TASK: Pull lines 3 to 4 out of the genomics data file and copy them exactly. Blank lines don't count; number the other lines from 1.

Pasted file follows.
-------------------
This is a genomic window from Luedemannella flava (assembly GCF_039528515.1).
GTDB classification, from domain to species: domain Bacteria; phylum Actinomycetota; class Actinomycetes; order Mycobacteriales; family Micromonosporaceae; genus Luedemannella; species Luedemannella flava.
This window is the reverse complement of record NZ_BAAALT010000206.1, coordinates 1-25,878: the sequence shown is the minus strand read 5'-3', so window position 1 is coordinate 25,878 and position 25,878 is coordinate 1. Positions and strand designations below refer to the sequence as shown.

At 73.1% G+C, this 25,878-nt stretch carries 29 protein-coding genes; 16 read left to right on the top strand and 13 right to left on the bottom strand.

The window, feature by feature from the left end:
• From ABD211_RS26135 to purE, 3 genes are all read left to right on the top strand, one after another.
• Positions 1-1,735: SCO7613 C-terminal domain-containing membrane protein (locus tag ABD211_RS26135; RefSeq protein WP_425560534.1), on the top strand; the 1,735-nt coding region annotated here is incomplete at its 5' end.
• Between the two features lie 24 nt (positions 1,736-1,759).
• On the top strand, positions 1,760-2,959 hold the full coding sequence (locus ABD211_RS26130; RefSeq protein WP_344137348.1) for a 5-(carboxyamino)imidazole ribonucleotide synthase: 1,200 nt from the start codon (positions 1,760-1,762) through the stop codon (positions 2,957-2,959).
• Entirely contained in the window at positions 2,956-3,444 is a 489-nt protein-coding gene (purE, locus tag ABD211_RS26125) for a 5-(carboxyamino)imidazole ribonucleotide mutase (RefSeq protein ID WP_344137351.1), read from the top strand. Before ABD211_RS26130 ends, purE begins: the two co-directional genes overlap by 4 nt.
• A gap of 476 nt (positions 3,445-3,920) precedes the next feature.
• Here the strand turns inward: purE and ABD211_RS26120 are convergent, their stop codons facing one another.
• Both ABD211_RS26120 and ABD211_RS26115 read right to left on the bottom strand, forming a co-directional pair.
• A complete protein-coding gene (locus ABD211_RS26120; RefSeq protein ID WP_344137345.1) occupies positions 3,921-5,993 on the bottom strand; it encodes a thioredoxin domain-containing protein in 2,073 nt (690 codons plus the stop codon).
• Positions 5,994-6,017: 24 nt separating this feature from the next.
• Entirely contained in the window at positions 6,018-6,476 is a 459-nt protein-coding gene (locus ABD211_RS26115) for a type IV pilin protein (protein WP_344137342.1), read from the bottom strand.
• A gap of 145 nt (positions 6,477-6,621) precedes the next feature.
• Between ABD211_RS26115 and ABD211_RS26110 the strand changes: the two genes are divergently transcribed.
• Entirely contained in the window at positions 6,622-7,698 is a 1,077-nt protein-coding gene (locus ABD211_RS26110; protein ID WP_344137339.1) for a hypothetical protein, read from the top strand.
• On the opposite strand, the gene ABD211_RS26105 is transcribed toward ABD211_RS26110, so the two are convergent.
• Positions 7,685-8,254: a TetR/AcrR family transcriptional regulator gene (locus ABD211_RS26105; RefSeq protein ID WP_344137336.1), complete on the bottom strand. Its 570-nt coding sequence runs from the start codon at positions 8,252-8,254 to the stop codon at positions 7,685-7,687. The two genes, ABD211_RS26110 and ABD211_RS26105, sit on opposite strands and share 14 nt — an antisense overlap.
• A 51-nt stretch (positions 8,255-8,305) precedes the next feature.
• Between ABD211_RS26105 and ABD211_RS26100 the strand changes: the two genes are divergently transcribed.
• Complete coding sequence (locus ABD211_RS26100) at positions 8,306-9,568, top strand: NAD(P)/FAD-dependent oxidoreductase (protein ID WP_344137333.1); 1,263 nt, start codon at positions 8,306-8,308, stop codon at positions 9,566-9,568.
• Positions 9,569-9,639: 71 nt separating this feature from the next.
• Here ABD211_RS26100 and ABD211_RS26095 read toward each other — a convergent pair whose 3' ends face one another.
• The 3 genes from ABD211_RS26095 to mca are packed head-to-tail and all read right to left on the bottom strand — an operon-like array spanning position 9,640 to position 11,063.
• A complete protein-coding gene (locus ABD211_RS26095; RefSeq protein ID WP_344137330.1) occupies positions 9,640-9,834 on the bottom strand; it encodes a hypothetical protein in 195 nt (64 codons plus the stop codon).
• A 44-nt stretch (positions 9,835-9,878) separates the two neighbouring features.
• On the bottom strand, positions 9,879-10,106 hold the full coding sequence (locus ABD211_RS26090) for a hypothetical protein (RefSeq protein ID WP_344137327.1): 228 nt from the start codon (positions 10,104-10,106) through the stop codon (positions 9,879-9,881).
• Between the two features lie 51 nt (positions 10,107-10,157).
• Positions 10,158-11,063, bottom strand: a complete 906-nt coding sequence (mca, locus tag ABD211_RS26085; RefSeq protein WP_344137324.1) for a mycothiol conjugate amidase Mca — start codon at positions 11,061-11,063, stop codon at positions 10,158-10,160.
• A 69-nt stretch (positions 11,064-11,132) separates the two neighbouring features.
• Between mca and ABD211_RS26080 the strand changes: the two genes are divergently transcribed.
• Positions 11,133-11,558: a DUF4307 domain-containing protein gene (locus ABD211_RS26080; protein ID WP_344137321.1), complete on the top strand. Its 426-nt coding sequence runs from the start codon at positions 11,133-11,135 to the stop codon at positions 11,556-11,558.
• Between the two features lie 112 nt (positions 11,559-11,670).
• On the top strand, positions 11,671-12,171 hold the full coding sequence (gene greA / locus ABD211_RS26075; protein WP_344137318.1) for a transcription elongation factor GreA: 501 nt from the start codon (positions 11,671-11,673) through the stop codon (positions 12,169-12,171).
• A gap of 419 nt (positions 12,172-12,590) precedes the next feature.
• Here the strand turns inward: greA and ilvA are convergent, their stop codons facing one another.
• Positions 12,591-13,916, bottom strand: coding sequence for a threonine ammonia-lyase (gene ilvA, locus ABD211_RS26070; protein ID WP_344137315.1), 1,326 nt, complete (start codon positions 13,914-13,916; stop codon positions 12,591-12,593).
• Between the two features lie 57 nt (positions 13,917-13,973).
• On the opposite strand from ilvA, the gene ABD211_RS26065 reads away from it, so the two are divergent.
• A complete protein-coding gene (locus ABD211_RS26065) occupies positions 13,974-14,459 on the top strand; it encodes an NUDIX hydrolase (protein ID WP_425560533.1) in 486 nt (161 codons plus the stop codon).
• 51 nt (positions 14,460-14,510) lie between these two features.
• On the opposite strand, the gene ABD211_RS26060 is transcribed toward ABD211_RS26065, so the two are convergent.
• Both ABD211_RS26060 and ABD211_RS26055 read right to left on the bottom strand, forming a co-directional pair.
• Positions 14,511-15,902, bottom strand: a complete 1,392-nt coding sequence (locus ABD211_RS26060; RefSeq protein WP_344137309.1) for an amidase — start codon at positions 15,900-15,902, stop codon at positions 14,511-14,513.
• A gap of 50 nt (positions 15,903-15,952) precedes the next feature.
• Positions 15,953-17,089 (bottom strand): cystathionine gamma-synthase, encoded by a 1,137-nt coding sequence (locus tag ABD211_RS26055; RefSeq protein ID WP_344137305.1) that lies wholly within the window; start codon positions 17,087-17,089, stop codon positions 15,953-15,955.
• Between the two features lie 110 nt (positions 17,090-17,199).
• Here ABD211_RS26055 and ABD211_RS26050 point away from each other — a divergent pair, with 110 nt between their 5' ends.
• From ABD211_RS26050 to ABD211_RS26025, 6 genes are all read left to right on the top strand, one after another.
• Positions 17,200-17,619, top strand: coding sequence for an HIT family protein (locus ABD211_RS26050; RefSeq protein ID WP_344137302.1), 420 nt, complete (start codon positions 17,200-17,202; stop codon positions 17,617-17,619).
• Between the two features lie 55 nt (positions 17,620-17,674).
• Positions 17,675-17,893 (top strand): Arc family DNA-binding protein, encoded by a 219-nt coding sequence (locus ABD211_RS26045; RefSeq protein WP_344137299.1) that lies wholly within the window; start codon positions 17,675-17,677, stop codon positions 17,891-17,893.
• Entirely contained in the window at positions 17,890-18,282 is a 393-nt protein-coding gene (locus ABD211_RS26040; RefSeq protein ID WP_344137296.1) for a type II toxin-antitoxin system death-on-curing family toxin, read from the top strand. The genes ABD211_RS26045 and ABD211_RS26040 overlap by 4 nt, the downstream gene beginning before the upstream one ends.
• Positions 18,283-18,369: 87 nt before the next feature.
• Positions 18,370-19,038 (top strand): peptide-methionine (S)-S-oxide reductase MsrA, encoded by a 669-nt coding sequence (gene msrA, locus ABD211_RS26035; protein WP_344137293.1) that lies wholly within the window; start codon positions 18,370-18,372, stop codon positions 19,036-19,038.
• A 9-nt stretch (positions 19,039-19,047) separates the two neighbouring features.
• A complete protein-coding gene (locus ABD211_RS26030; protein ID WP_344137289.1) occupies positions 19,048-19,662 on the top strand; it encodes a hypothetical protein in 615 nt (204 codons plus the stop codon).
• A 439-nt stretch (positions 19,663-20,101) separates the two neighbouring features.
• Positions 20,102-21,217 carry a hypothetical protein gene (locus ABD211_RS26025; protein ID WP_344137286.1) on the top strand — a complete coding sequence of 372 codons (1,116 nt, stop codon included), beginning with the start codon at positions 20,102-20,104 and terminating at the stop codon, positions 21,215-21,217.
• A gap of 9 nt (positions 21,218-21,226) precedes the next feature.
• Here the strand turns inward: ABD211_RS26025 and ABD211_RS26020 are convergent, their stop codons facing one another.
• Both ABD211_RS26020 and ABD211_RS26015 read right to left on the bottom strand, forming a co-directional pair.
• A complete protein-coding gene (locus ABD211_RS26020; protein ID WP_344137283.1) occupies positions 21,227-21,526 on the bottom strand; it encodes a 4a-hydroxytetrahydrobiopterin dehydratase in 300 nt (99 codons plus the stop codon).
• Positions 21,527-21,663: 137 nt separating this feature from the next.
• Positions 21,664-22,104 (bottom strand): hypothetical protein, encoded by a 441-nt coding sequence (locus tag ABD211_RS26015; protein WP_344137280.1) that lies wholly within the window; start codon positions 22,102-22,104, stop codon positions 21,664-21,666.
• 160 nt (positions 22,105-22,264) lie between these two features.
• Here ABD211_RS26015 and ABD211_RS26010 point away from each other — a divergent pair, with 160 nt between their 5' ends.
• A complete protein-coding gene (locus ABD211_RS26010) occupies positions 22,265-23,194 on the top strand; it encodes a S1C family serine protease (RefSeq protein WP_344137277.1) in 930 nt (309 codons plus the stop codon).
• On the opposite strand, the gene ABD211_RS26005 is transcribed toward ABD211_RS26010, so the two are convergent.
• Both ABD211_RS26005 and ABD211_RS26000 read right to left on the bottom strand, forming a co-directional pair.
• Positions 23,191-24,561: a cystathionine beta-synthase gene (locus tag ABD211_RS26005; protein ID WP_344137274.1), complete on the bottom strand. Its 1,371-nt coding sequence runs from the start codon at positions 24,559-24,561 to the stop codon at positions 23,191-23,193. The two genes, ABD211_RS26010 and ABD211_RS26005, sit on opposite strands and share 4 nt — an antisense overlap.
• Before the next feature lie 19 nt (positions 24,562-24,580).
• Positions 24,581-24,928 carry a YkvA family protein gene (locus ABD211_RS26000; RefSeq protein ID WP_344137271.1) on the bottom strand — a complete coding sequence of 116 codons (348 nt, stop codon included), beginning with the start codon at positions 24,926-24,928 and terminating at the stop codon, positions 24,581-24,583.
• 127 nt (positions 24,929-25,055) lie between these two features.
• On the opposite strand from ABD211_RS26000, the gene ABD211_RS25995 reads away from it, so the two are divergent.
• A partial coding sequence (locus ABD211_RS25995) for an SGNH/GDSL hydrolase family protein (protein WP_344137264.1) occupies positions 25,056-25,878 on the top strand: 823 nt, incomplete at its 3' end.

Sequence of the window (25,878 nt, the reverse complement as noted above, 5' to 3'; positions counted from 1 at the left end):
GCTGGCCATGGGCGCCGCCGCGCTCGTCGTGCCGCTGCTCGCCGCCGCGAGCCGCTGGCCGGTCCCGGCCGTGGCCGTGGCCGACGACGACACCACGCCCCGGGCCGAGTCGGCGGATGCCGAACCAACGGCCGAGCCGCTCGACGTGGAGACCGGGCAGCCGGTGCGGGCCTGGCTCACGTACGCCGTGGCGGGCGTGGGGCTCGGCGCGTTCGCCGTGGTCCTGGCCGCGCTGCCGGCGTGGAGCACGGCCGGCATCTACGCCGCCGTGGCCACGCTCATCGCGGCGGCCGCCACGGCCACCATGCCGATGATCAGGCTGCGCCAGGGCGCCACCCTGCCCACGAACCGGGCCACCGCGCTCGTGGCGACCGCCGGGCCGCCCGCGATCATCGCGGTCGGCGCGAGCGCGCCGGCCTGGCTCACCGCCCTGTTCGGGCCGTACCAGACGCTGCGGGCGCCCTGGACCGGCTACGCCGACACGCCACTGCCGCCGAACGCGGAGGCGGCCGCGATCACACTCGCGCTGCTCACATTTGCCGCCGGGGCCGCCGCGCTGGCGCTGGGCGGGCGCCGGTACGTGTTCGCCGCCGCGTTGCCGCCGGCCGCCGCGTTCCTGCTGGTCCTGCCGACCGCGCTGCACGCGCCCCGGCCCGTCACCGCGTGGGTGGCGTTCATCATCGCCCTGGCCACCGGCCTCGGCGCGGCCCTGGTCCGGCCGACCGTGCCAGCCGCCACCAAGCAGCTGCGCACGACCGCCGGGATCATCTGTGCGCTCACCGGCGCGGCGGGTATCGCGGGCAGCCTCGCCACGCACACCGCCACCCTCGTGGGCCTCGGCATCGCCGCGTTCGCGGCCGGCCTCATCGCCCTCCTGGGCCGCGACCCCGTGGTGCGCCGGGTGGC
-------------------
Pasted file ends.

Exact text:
This window is the reverse complement of record NZ_BAAALT010000206.1, coordinates 1-25,878: the sequence shown is the minus strand read 5'-3', so window position 1 is coordinate 25,878 and position 25,878 is coordinate 1. Positions and strand designations below refer to the sequence as shown.

At 73.1% G+C, this 25,878-nt stretch carries 29 protein-coding genes; 16 read left to right on the top strand and 13 right to left on the bottom strand.